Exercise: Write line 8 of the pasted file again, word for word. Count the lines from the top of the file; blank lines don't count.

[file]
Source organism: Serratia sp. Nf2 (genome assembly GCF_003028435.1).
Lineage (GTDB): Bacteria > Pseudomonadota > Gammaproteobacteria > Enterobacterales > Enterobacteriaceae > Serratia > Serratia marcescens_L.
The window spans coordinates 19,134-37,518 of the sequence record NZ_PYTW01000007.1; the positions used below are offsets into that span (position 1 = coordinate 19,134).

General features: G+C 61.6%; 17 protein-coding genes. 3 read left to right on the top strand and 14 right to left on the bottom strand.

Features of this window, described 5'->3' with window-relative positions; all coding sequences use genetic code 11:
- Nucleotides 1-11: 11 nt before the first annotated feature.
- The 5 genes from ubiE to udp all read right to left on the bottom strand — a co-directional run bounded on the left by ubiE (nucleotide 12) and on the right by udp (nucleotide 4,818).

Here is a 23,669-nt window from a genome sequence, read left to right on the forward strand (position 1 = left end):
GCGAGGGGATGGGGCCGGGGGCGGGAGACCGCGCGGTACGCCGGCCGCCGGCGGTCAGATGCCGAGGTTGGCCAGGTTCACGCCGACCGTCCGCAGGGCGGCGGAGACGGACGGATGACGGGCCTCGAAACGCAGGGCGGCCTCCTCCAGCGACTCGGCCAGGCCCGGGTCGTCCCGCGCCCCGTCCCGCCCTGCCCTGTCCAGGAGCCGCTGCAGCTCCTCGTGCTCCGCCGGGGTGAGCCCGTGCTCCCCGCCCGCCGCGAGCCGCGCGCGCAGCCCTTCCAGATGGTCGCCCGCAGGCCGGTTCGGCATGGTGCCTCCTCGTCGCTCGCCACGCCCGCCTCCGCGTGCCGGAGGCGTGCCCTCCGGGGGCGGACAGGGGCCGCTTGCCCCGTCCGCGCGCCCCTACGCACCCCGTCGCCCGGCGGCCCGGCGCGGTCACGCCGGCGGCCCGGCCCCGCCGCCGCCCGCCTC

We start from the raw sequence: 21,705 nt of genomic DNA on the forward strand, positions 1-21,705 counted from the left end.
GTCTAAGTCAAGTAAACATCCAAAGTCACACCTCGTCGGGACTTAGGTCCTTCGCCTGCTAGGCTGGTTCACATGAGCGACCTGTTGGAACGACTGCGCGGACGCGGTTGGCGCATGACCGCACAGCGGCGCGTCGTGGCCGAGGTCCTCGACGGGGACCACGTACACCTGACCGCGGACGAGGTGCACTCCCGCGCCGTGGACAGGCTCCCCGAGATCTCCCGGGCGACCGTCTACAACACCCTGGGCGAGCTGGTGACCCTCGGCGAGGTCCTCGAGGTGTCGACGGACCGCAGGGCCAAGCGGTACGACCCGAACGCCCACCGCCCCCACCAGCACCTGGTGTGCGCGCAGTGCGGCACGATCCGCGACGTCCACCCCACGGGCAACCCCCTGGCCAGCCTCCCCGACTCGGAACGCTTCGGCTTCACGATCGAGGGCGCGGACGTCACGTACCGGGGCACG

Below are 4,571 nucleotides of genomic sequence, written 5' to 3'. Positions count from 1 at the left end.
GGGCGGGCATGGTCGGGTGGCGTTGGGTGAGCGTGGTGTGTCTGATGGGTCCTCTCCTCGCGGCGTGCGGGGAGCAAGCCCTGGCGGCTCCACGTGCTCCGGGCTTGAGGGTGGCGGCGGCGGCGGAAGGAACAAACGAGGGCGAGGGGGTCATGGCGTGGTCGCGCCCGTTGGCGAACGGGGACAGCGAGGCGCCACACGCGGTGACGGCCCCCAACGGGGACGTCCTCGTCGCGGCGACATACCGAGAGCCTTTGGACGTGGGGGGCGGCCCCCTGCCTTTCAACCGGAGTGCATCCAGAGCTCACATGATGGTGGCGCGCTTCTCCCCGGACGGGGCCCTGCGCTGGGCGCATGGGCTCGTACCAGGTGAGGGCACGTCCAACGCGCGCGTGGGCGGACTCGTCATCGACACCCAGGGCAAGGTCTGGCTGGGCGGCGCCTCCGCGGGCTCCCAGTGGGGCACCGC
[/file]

Here is a 23,669-nt window from a genome sequence, read left to right on the forward strand (position 1 = left end):